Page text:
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Review: Big Name, No Blankets at Melbourne Town Hall - Rising Festival

Reviewed by Lucy Lucas 

The joyful lovechild of traditional theatre and a classic rock gig Big Name, No Blankets interweaves the stories of Sammy Butcher with the songs of the legendary band he and his brothers founded, The Warumpi Band. Anchored by their original songs, including household hits Blackfella/Whitefella and My Island Home (sung in Gumatj), the play intersperses them with anecdotes and imagined sequences charting the brothers’ journey from desert camp to joining with guitarist Neil Murray and Yolngu singer George Burarrwanga and then onto the international stage. Through these songs and stories Big Name, No Blankets weaves a soulful celebration of the phenomenal journey of the Warumpi Band and their community and genuinely brings the entire audience to their feet, again and again. 

The Warumpi Band were trailblazers; the first band to sing in language (mostly Luritja) on a rock and roll recording, they opened for Midnight Oil, toured the world and were nominated for a slew of ARIA awards. Big Name, No Blankets will satisfy die-hard fans whilst reviving their legendary music and showmanship for a new generation. Written by Andrea James with consultation by Sammy Butcher (of the original band line-up), directed by Dr Rachel Maza and Anyupa Butcher (Sammy’s daughter) and with musical direction by Gary Waitling Big Name, No Blankets is a truly collaborative piece. It honours Ilbijerri Theatre Company’s ethos of Blak-led storytelling with cultural and community-based consultation integrated at every level of development. The way this story has been developed and told is as essential as the content itself – the work is infused with a deep respect and a moving commitment to honouring the legacy and humanity of the people who lived it.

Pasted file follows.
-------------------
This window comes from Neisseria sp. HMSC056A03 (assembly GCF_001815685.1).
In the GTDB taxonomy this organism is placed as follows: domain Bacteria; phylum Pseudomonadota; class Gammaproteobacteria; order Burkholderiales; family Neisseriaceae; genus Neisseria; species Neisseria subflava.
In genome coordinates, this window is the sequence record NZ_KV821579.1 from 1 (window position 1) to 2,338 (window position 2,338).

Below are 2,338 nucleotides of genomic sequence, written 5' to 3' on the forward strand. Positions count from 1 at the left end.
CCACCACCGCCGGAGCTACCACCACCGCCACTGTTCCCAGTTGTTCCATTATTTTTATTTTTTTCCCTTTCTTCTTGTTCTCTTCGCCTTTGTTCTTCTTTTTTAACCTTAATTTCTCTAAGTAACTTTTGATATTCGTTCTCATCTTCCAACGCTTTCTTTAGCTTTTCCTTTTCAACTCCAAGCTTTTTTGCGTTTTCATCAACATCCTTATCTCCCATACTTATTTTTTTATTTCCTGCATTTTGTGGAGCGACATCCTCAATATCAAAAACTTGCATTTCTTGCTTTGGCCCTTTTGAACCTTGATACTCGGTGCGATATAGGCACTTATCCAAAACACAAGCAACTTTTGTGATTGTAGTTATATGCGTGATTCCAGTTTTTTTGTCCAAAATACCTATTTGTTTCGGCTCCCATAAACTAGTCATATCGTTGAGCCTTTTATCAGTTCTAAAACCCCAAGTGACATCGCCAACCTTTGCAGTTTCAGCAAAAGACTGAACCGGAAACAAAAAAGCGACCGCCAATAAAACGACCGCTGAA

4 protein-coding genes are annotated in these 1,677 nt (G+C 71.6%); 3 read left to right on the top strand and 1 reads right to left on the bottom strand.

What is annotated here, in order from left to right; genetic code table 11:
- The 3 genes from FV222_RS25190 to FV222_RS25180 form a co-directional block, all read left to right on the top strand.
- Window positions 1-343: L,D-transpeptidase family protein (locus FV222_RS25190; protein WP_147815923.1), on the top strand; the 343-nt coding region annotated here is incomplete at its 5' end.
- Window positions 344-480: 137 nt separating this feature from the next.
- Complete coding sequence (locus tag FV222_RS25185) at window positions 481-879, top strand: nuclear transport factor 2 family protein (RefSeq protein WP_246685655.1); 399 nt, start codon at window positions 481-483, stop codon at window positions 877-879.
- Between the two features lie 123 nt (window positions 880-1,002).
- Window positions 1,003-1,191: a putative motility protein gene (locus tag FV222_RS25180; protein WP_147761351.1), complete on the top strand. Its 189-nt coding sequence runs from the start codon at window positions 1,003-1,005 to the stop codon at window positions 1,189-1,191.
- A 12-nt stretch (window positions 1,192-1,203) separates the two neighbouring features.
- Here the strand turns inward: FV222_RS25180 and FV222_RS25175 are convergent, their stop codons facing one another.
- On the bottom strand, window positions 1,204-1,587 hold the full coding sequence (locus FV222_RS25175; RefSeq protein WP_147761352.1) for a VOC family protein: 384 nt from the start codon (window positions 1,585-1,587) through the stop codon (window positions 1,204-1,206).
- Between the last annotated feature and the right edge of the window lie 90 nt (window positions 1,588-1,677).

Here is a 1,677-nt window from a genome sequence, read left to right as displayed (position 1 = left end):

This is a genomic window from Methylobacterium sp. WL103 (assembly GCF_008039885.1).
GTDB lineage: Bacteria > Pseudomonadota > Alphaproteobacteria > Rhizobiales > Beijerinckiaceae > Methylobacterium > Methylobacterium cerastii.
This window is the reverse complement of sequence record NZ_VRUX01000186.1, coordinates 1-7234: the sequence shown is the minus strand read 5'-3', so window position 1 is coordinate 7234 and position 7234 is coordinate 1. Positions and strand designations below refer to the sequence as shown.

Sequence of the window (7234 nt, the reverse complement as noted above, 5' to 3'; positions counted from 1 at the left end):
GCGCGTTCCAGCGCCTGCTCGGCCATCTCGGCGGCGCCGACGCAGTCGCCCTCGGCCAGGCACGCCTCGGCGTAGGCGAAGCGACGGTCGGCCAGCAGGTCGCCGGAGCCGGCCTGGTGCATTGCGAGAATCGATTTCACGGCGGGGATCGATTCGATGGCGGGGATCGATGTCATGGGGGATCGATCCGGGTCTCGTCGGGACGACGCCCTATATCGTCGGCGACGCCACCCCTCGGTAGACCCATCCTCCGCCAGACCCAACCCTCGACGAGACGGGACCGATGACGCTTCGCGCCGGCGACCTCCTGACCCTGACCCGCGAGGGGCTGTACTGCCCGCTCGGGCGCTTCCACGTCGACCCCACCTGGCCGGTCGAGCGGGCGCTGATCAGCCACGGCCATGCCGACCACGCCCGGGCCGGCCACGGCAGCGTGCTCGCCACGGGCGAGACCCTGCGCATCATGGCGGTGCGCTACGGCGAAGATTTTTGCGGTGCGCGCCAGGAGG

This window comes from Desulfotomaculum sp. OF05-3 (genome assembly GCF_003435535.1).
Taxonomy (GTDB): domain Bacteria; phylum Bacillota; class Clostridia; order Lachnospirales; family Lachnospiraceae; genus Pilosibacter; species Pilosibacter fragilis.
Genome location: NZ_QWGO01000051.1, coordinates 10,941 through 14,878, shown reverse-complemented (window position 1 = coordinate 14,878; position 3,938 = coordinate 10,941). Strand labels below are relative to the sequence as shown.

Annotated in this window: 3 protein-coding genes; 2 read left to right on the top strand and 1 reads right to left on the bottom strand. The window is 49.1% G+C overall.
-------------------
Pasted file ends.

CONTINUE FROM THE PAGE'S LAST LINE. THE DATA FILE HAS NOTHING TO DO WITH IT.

The production oozes energy and the dynamic storytelling makes nearly two hours feel much shorter. Baykali Ganambarr shines as Sammy Butcher, a natural and deeply vulnerable storyteller, he grounds the explosive energy of the rest of the cast. He gently and heartbreakingly renders Sammy’s painful balancing act between the excitement of success and the yearning for home and family. Whilst the entire team is phenomenal, Taj Pilgrim also brings a standout exuberance to the role of George – doing great justice to his vitality and spark (as attested to by those who knew him in the post-show foyer chat). 

Emily Barrie’s excellent and restrained stage design places two worlds in one space: desert camp and international rock stage always existing concurrently, the Butcher brothers’ home forever present yet just out of reach. The literal and eternal home fire burns as a subtle but powerful metaphor of the Country and family the bandmates left and that eventually called them back despite their worldly successes. 

Big Name, No Blankets is an electric celebration of brotherhood, culture and the connective power of music. Heartfelt and heart-warming it is, at its heart, simply fantastic storytelling. 

Image Supplied


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